Don Quixote

by: Miguel de Cervantes

The First Part, Chapters XXXVIII–XLV

1

I am extremely concerned, most beautiful lady, that you have fixed your amorous inclinations where it is impossible they should meet with that return which is due to your rank and qualifications; but, you ought not to impute of yielding my heart to any other but to her, who at first sight took absolute possession of my soul.

2

Don Quixote seeing that none of the travelers took the least notice of him, or made any answer to his defiance, was transported with rage and vexation; and if he could have recollected any law of chivalry, authorizing a knight-errant to undertake another enterprise, while he was under promise and oath, to abstain from any adventure, until that in which he was engaged already, was achieved; he would have assaulted them all together[.]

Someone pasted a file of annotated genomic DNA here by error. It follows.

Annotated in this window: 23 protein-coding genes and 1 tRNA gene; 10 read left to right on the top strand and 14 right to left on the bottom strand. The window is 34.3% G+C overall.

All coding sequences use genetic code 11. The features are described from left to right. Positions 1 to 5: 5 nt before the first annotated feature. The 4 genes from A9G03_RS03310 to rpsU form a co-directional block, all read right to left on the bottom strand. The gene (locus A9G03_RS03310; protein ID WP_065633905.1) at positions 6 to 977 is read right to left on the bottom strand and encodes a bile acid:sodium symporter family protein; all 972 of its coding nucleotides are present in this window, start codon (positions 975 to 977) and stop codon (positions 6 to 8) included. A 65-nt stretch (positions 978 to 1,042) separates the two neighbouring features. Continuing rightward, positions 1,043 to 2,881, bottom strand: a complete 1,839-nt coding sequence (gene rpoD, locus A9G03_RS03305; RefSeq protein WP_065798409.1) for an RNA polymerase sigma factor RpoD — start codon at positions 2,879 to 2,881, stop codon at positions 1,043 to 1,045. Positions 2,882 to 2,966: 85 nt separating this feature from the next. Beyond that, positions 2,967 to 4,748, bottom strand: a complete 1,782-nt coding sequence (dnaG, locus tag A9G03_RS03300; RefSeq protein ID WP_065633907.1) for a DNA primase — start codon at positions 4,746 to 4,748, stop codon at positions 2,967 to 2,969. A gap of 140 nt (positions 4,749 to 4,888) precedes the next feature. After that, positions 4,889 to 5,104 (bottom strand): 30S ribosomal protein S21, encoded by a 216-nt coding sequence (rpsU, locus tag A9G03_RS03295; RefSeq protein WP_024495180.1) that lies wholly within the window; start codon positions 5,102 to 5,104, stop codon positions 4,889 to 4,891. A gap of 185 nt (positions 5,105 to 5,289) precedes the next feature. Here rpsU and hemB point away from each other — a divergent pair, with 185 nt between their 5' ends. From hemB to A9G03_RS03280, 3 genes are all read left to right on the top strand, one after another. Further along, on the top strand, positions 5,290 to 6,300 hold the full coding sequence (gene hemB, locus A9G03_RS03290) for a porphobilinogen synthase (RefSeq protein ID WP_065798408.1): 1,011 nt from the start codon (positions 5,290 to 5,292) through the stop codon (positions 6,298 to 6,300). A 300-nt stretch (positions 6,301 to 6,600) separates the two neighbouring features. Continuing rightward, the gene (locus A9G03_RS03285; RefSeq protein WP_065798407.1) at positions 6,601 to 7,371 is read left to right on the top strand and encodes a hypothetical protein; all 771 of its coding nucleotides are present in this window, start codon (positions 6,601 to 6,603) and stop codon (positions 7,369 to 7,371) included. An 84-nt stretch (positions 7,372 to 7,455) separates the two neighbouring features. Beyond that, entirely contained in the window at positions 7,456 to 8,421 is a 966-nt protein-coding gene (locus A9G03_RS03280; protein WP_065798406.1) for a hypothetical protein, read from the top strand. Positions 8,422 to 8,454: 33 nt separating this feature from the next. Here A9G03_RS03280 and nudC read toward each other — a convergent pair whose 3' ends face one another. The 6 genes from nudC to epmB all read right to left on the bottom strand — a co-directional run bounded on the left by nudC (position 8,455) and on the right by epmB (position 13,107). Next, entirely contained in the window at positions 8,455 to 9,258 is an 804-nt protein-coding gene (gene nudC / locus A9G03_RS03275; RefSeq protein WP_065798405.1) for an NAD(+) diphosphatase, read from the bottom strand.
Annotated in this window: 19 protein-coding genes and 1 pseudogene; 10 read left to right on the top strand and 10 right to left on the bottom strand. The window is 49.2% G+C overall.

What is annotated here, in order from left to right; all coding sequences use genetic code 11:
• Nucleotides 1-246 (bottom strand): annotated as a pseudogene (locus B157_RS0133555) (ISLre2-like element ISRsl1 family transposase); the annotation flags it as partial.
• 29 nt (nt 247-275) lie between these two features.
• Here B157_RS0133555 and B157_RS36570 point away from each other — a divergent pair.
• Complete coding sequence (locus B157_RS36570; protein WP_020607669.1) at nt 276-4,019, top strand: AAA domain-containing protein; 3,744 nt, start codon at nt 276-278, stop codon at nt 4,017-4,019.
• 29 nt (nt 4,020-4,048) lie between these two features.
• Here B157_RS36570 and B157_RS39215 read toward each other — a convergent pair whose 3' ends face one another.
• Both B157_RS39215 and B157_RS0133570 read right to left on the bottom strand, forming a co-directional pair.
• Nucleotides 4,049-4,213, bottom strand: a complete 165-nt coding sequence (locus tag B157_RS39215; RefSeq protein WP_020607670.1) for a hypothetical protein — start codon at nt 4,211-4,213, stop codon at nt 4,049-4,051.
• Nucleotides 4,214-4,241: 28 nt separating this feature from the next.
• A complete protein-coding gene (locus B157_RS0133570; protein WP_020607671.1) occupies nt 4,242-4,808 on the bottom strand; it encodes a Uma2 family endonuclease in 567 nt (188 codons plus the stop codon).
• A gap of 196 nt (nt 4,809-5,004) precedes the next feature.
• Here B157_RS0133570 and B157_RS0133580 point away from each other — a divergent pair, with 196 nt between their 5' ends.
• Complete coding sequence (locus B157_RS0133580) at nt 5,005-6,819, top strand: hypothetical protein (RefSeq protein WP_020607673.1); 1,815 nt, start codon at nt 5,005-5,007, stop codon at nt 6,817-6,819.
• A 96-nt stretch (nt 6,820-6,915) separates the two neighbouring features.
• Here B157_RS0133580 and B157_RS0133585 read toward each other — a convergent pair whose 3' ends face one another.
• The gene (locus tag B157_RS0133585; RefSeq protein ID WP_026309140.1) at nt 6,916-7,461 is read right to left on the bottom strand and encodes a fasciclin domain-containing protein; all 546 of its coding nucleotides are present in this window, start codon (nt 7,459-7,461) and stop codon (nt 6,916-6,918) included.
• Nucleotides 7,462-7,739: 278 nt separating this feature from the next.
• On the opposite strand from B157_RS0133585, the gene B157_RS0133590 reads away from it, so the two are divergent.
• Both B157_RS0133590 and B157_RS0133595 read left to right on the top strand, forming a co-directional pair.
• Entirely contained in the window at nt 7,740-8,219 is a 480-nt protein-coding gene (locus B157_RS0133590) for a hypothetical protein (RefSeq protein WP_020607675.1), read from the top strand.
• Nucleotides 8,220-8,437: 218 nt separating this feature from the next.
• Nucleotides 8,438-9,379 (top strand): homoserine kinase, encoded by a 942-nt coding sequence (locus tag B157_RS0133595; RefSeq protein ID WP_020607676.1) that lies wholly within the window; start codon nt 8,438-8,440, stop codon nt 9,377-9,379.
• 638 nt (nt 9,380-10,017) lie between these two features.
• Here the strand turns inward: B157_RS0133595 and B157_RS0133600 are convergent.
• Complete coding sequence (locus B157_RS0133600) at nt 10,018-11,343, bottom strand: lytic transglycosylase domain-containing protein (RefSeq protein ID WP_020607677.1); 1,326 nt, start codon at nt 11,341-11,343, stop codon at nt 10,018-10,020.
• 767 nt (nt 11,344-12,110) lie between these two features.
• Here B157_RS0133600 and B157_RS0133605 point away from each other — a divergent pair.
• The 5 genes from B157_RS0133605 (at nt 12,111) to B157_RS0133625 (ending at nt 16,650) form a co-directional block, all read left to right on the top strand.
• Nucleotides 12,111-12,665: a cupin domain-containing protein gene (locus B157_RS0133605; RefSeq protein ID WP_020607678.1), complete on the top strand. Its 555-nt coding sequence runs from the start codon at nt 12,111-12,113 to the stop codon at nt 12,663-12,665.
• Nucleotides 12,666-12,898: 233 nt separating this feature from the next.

3

I say, under correction, and still with submission to better judgment, that the object now in dispute, which that worthy gentleman holds in his hand, is not only no barber’s basin, but also, as far from being one as black is from white, or falsehood from truth.